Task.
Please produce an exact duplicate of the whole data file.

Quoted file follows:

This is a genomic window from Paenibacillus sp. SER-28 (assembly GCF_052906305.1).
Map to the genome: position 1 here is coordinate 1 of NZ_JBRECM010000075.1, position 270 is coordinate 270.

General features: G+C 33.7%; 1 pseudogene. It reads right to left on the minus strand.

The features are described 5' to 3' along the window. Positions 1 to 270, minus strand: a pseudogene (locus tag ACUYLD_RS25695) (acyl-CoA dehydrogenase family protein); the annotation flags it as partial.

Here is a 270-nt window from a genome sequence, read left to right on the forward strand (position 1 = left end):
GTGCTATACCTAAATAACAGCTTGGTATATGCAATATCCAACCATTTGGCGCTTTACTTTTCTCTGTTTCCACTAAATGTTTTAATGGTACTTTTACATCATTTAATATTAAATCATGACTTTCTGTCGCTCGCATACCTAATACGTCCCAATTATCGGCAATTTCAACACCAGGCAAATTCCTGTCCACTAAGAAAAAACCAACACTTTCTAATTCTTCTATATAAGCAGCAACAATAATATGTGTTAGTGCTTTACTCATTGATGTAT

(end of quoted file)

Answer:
This is a genomic window from Paenibacillus sp. SER-28 (assembly GCF_052906305.1).
Map to the genome: position 1 here is coordinate 1 of NZ_JBRECM010000075.1, position 270 is coordinate 270.

General features: G+C 33.7%; 1 pseudogene. It reads right to left on the minus strand.

The features are described 5' to 3' along the window. Positions 1 to 270, minus strand: a pseudogene (locus tag ACUYLD_RS25695) (acyl-CoA dehydrogenase family protein); the annotation flags it as partial.

Here is a 270-nt window from a genome sequence, read left to right on the forward strand (position 1 = left end):
GTGCTATACCTAAATAACAGCTTGGTATATGCAATATCCAACCATTTGGCGCTTTACTTTTCTCTGTTTCCACTAAATGTTTTAATGGTACTTTTACATCATTTAATATTAAATCATGACTTTCTGTCGCTCGCATACCTAATACGTCCCAATTATCGGCAATTTCAACACCAGGCAAATTCCTGTCCACTAAGAAAAAACCAACACTTTCTAATTCTTCTATATAAGCAGCAACAATAATATGTGTTAGTGCTTTACTCATTGATGTAT